This is where I’m putting show, don’t tell. I didn’t actually comment on stories needing conflict or tension after my first few classes after it had become obvious that the more revision I suggested a work might need, the more likely I was to get another “Dear Barb, Please be less craft-focused” email. Not having any opposing force to the protagonist’s actions would be most editors’ #1 reason to reject legible work intended to a commercial audience, but it usually takes a rewrite to add it.

And yes. Literary fiction — being a genre that is sold in a bookstore — is work meant for a commercial audience.

So when I couldn’t suggest to my classmates that commerical work needs conflict and tension or a meaningful lack of either, I focused on moments that were told that could be shown to the reader without changing the events or structure of the piece but still be more impactful to their reader. But even the instructor agreed after my first year that if the author meant to tell something significant to the plot, it was as good as showing it.

Which is talking to their past self as a learner, not the student in front of them. The student in front of them could not tell the piece of information as well as they could have shown it. If they had told the information effectively, I would have complimented them on their ability to do so.

Telling what needs to be shown isn’t breaking a rule. It’s not even taking a shortcut. It takes the same shortcut that most underpublished writers “choose” to take by revealing information through telling the reader it.

Most instructors have the skill and talent to approximate how they could have told something similar and then revise it in their rewrites until it is as effective. But they are not teaching their past self. They are teaching a learner who has just told the reader who the character is, what they want, what they need and what they are afraid of through dialogue that sprawled over two chapters of set-up. That the instructor could do the same in half a page and have it effectively build the world doesn’t mean that the work in question did so.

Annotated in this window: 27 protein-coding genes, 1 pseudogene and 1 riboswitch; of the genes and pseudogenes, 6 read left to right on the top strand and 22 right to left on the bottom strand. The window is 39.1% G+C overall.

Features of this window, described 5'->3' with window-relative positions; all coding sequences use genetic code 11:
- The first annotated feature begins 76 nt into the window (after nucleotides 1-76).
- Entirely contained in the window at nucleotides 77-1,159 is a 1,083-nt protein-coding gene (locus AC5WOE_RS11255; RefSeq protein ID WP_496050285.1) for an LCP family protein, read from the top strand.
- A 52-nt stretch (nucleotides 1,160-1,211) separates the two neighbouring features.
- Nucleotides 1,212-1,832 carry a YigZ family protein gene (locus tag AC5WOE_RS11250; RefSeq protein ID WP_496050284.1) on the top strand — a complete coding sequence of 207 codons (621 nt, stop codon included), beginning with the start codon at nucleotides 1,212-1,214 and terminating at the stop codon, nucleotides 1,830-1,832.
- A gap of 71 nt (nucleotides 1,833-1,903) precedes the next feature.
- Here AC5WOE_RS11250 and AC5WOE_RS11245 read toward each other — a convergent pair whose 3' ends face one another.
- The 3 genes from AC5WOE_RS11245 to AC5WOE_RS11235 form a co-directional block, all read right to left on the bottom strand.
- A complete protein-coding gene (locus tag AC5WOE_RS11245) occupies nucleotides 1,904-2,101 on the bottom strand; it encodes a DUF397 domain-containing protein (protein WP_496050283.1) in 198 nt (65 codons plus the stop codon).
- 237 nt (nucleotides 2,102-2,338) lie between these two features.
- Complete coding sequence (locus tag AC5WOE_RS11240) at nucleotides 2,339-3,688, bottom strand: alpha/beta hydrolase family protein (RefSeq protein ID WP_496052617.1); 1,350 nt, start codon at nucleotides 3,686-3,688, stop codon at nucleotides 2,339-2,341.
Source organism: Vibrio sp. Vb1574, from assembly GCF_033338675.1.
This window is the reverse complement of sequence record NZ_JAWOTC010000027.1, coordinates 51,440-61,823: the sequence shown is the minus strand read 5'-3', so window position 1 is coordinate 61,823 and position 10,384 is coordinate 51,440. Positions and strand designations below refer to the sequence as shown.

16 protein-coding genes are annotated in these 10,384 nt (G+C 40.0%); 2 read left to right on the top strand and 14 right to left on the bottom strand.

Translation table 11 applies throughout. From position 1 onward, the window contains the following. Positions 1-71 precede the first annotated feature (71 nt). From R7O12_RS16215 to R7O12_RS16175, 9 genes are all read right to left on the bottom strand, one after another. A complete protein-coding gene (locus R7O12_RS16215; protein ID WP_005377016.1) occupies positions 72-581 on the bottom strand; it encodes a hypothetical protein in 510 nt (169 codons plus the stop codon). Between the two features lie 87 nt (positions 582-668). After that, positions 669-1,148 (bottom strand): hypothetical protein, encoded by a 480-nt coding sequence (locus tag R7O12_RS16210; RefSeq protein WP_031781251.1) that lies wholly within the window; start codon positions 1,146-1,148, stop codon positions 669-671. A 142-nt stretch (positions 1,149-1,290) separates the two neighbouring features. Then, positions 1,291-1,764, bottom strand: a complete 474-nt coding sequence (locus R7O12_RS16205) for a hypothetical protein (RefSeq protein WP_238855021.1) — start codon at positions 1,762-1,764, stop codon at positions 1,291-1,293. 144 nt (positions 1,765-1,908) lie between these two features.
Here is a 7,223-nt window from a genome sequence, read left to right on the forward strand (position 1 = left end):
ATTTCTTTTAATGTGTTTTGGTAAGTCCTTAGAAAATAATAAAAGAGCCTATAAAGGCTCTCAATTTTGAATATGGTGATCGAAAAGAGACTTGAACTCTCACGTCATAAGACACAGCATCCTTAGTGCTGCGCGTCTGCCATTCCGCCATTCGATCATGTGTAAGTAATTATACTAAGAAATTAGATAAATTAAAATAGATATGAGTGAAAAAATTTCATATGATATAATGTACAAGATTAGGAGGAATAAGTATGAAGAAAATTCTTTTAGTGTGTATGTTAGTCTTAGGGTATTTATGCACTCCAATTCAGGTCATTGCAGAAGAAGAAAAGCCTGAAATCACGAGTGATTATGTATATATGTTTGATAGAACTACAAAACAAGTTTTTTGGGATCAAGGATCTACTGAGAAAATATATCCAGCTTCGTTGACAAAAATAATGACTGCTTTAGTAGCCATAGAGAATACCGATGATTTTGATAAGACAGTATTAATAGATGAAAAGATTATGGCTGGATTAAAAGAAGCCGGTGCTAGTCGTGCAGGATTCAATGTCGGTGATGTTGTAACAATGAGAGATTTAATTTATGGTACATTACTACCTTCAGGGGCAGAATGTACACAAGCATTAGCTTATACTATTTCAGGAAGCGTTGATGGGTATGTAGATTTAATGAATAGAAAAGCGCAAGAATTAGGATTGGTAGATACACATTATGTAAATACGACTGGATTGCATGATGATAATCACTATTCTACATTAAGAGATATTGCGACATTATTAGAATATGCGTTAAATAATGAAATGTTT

And yet, every conversation I had over whether an author should show the reader what is significiant went immediately to a not-necessarily debate as to whether rules could be broken at all.

If it needs to be said: Yes. Rules can be broken.

But what got skipped over to rush to discuss again why no rules ever need to followed was this: The work in question did not break them in a way that served the story.

If the instructor only allows the first conversation, they are teaching to a class full of imagined versions of themselves that could have chosen to break the rule because they knew how to follow it in the first place. In a classroom environment, if an underpublished writer has chosen to tell something important, they should demonstrate they know how to show it effectively first.

If revealing the piece of information with telling was more effective than showing it, the learner can always return back to the first-draft version.